Thanks to advancements in technology, warehouse operators no longer need to set up a dedicated, human-free zone to employ robots’ help. Today’s AMRs can safely navigate warehouses filled with people, lift trucks, pallet racks and inventory shelving and easily integrate into existing operational processes.
Robotics platforms such as collaborative robots (cobots) are also highly effective in automating tasks that previously required fixed mechanisation deployments. Large-scale conveyor systems, automated storage, and retrieval systems certainly still have their place.
However, robotics automation brings new levels of flexibility with lower costs and less risk. Besides, “hiring” these cobots no longer requires huge capital investments, as the emergence of robots as a service (RaaS) options now offer companies the choice of leasing cobots rather than buying them.
Effectiveness of Intelligent Workflow Automation
Though hardware components are key to automation, more warehouse operators are turning their attention to software’s role in automation as it presents them with a plethora of opportunities to increase efficiency in new ways.
For example, prescriptive analytics is gaining increased traction for its unique ability to simplify complicated operational decisions. This new intelligent analytics solution uses machine learning and artificial intelligence (AI) algorithms to detect patterns in data collected from several different edge sensors and devices to help define potential problems in real time.
It then communicates what must be done to resolve issues immediately, delegating precise tasks to the best-positioned front-line worker.
The task alert, which is automatically sent to the worker’s handheld mobile computer, tablet, or wearable, describes the identified problem and explains step by step how to resolve it.
The worker, using either the prescriptive analytics solution or perhaps an integrated task management app, can then notify a manager the issue has been taken care of. This automated process removes the extra layer of human decision-making that may potentially lead to a wrong decision.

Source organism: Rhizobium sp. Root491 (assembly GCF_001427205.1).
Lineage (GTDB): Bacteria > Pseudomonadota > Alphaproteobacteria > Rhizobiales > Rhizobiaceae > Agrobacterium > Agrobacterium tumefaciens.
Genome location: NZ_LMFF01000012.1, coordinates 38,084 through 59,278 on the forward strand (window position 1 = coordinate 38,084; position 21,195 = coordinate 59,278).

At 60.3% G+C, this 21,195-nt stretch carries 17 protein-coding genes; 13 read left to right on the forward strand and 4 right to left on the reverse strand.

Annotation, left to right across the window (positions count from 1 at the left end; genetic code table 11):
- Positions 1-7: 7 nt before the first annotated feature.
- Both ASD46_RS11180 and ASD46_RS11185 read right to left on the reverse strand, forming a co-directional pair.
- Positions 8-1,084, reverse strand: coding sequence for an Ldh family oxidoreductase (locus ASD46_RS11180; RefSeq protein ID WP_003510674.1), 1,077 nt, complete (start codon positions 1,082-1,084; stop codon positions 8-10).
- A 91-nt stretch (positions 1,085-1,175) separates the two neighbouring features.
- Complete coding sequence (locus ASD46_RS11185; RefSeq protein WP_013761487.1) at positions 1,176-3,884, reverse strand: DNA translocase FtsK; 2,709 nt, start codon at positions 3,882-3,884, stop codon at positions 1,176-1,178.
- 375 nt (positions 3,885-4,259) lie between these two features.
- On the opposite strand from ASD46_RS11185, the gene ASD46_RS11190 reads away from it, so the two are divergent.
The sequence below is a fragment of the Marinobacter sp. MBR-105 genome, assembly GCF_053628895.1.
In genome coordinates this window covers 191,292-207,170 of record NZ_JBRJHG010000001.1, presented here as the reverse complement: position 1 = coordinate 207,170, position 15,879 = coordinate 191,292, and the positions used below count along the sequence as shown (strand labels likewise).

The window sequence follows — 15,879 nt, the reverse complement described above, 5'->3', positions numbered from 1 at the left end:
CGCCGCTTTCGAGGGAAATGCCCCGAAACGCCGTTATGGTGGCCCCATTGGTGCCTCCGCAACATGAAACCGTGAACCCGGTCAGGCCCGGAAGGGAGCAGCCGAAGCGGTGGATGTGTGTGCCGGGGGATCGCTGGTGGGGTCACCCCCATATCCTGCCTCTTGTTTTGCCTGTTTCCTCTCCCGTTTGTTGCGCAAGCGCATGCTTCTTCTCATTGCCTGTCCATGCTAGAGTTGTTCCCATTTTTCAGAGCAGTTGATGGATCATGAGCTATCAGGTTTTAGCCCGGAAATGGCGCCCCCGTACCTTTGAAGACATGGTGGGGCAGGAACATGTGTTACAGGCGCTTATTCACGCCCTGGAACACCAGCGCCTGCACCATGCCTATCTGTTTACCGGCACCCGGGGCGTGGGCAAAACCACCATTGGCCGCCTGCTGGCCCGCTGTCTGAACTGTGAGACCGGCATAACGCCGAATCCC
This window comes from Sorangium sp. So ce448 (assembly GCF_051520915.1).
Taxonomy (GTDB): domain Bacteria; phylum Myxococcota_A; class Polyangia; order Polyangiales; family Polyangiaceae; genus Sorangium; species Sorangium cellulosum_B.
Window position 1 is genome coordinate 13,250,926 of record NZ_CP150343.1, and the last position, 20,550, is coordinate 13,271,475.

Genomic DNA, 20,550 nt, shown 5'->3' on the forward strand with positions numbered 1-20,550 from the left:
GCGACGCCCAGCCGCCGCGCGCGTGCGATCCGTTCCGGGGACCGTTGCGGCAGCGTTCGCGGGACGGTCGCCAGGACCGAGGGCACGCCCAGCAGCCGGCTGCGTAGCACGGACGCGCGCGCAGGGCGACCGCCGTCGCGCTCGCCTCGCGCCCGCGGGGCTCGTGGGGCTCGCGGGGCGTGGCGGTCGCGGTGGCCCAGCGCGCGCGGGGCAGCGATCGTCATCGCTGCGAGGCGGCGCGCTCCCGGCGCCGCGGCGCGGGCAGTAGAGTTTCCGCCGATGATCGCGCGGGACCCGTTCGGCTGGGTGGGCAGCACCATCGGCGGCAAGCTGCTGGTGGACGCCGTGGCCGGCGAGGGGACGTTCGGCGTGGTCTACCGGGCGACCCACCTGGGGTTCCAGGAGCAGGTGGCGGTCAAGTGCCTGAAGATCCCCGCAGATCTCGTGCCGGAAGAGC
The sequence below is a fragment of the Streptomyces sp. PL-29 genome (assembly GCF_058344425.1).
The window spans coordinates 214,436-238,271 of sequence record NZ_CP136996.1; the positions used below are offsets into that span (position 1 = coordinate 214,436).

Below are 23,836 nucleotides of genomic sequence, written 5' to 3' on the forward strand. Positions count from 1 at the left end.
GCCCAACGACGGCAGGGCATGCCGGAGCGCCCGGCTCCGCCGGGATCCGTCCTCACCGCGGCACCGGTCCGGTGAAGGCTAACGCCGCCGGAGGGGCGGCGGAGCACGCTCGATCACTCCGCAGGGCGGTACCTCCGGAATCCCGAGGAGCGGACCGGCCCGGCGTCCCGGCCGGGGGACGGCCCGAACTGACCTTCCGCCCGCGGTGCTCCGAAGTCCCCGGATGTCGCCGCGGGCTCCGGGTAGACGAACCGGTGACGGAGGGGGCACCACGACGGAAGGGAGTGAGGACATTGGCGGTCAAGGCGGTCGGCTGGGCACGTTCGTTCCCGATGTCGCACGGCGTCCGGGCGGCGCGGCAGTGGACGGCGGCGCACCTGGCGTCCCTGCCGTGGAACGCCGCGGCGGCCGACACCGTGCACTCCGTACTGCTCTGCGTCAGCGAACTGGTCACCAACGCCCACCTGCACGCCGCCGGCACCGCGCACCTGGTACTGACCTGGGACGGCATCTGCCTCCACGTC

Everyone knows what to do – when, where, how and why – and there is trust that each task will be executed in a timely, error-free manner.
On the loading dock, intelligent sensor-based solutions now give workers and managers visibility into key load metrics such as package dimensions, number of packages scanned and loaded per hour, trailer fullness and load density, as well as dock door turnaround times and worker efficiency rates.
These solutions automatically collect and analyse loading data before sending real-time alerts to help workers and managers optimise the packing process and, in some cases, adjust their resource allocation or overall load strategy as the trailer is being loaded.
Such solutions help supply chain companies ensure every trailer is optimally loaded in the most efficient way possible, which is important when fewer drivers or trailers are available, and more packages need to be shipped quickly.
With supply chains still strained by the Covid-19 pandemic and other disruptive events, the resiliency of warehousing and logistics companies is being tested more than ever.
Those who want to keep customers happy and stay competitive in the industry must accelerate their digital transformation plans, focusing on new ways to automate workflows, performance analysis, and decision-making.
Choosing technologies that are simple to deploy, use and manage will make it easier to remain agile as new challenges arise and customer demands grow.